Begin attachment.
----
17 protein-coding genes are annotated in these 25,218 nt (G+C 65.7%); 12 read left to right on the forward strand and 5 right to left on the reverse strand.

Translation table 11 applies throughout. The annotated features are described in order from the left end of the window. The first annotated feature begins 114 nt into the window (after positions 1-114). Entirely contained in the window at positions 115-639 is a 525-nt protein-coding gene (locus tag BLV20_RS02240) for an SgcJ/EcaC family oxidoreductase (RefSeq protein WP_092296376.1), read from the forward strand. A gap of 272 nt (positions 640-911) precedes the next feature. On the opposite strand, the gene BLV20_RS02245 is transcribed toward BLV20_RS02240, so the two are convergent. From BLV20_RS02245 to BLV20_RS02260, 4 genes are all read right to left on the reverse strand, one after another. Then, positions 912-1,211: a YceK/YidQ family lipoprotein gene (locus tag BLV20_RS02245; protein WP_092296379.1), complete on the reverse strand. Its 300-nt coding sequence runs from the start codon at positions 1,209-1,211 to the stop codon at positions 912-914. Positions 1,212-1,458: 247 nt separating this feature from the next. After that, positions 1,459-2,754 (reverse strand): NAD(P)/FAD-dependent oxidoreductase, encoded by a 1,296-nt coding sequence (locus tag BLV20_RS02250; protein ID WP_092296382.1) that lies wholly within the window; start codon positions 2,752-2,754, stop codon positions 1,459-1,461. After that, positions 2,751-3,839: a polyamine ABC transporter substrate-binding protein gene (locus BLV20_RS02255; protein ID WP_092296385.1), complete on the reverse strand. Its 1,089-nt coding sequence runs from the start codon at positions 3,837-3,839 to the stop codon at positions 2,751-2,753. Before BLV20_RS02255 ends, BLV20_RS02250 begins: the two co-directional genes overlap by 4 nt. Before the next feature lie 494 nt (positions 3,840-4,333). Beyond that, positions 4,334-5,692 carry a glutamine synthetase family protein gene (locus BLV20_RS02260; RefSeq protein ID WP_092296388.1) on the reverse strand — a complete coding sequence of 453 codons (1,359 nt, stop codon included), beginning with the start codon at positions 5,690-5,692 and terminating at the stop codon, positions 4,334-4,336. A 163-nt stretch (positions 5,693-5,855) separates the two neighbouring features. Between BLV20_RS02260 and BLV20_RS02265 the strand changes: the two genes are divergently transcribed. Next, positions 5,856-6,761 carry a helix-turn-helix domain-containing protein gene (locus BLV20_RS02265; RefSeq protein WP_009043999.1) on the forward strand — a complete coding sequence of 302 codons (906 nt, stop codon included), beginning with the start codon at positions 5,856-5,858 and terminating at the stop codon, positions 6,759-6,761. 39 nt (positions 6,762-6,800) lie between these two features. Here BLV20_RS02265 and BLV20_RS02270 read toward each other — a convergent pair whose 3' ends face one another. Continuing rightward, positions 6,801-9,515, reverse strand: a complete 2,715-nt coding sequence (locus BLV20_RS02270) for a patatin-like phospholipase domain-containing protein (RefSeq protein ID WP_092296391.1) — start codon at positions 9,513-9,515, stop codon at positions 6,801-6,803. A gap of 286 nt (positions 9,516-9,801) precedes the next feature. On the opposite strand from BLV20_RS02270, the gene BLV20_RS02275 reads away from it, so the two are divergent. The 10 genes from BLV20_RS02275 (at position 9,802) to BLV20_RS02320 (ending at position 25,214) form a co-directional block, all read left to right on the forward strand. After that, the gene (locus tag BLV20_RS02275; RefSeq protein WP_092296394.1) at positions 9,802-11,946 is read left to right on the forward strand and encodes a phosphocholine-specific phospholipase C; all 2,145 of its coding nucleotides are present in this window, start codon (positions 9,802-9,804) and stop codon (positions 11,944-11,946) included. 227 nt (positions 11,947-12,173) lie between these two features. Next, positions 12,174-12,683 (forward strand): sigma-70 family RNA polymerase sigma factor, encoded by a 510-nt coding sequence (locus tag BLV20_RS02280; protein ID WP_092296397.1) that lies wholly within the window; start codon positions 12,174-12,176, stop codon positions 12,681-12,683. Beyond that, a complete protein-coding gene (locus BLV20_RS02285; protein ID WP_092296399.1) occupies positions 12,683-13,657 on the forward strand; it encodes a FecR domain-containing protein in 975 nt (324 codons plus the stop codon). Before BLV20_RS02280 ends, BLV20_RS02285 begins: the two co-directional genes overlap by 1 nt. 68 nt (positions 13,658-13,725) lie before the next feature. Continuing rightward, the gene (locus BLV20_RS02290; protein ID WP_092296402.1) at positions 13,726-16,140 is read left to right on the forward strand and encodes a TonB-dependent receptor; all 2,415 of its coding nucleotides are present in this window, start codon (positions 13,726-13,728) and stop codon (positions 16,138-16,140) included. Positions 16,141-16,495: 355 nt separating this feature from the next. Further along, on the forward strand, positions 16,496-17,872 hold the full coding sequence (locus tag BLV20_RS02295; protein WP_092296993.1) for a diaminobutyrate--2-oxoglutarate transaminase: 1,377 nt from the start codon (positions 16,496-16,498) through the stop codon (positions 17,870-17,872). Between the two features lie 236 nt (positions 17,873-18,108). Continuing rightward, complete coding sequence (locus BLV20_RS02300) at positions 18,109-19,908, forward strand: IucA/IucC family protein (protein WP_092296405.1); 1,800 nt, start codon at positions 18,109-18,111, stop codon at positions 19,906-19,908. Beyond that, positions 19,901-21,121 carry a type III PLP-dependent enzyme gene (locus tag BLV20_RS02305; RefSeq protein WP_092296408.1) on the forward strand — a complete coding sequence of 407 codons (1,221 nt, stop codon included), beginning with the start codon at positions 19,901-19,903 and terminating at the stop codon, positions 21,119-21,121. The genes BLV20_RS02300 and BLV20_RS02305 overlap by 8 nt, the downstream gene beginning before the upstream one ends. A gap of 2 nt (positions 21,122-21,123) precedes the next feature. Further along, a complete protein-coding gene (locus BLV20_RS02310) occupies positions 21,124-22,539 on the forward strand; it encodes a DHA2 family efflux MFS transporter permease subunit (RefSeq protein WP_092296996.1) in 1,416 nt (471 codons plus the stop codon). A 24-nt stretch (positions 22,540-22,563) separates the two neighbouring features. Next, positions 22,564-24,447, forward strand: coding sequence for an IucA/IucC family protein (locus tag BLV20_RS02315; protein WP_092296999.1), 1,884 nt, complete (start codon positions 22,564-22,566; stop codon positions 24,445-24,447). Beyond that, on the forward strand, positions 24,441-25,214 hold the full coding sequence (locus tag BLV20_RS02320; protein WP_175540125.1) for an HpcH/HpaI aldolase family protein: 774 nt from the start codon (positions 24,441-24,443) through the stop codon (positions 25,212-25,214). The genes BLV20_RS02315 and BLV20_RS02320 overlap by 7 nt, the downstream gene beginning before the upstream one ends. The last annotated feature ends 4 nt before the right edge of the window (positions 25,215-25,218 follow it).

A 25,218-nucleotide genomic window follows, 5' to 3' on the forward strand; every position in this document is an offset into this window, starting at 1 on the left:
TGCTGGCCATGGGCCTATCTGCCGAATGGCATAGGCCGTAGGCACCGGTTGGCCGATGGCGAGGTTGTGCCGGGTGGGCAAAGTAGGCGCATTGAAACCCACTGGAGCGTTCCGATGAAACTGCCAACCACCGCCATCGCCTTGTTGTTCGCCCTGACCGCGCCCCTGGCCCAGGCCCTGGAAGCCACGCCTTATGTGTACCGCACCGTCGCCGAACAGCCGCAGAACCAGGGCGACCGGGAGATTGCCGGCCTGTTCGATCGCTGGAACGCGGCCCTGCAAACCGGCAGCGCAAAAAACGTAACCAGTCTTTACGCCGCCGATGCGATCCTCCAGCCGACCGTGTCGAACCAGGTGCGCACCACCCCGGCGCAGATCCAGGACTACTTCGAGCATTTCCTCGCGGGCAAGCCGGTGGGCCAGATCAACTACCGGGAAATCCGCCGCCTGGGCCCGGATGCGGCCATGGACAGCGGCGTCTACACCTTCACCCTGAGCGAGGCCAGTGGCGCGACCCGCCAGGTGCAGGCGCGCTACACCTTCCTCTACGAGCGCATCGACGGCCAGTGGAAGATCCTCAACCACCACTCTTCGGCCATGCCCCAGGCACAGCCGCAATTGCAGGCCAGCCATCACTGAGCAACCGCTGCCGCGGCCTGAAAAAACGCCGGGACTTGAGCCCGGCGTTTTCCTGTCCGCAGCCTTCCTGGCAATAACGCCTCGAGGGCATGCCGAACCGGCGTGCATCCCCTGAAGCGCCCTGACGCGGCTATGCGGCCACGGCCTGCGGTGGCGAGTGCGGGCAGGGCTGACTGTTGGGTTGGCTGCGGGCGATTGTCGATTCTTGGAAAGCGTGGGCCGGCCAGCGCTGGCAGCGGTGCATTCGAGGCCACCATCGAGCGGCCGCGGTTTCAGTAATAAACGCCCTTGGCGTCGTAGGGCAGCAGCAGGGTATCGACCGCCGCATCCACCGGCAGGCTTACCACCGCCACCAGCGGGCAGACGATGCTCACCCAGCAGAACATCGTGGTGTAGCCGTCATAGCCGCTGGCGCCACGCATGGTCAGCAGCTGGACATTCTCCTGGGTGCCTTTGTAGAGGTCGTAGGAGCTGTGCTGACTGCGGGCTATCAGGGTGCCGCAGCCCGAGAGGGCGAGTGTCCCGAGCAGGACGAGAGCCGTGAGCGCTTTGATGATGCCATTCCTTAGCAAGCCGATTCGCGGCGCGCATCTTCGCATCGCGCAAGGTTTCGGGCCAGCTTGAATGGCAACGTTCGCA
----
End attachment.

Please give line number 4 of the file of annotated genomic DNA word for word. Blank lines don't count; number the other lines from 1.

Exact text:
TGCTGGCCATGGGCCTATCTGCCGAATGGCATAGGCCGTAGGCACCGGTTGGCCGATGGCGAGGTTGTGCCGGGTGGGCAAAGTAGGCGCATTGAAACCCACTGGAGCGTTCCGATGAAACTGCCAACCACCGCCATCGCCTTGTTGTTCGCCCTGACCGCGCCCCTGGCCCAGGCCCTGGAAGCCACGCCTTATGTGTACCGCACCGTCGCCGAACAGCCGCAGAACCAGGGCGACCGGGAGATTGCCGGCCTGTTCGATCGCTGGAACGCGGCCCTGCAAACCGGCAGCGCAAAAAACGTAACCAGTCTTTACGCCGCCGATGCGATCCTCCAGCCGACCGTGTCGAACCAGGTGCGCACCACCCCGGCGCAGATCCAGGACTACTTCGAGCATTTCCTCGCGGGCAAGCCGGTGGGCCAGATCAACTACCGGGAAATCCGCCGCCTGGGCCCGGATGCGGCCATGGACAGCGGCGTCTACACCTTCACCCTGAGCGAGGCCAGTGGCGCGACCCGCCAGGTGCAGGCGCGCTACACCTTCCTCTACGAGCGCATCGACGGCCAGTGGAAGATCCTCAACCACCACTCTTCGGCCATGCCCCAGGCACAGCCGCAATTGCAGGCCAGCCATCACTGAGCAACCGCTGCCGCGGCCTGAAAAAACGCCGGGACTTGAGCCCGGCGTTTTCCTGTCCGCAGCCTTCCTGGCAATAACGCCTCGAGGGCATGCCGAACCGGCGTGCATCCCCTGAAGCGCCCTGACGCGGCTATGCGGCCACGGCCTGCGGTGGCGAGTGCGGGCAGGGCTGACTGTTGGGTTGGCTGCGGGCGATTGTCGATTCTTGGAAAGCGTGGGCCGGCCAGCGCTGGCAGCGGTGCATTCGAGGCCACCATCGAGCGGCCGCGGTTTCAGTAATAAACGCCCTTGGCGTCGTAGGGCAGCAGCAGGGTATCGACCGCCGCATCCACCGGCAGGCTTACCACCGCCACCAGCGGGCAGACGATGCTCACCCAGCAGAACATCGTGGTGTAGCCGTCATAGCCGCTGGCGCCACGCATGGTCAGCAGCTGGACATTCTCCTGGGTGCCTTTGTAGAGGTCGTAGGAGCTGTGCTGACTGCGGGCTATCAGGGTGCCGCAGCCCGAGAGGGCGAGTGTCCCGAGCAGGACGAGAGCCGTGAGCGCTTTGATGATGCCATTCCTTAGCAAGCCGATTCGCGGCGCGCATCTTCGCATCGCGCAAGGTTTCGGGCCAGCTTGAATGGCAACGTTCGCA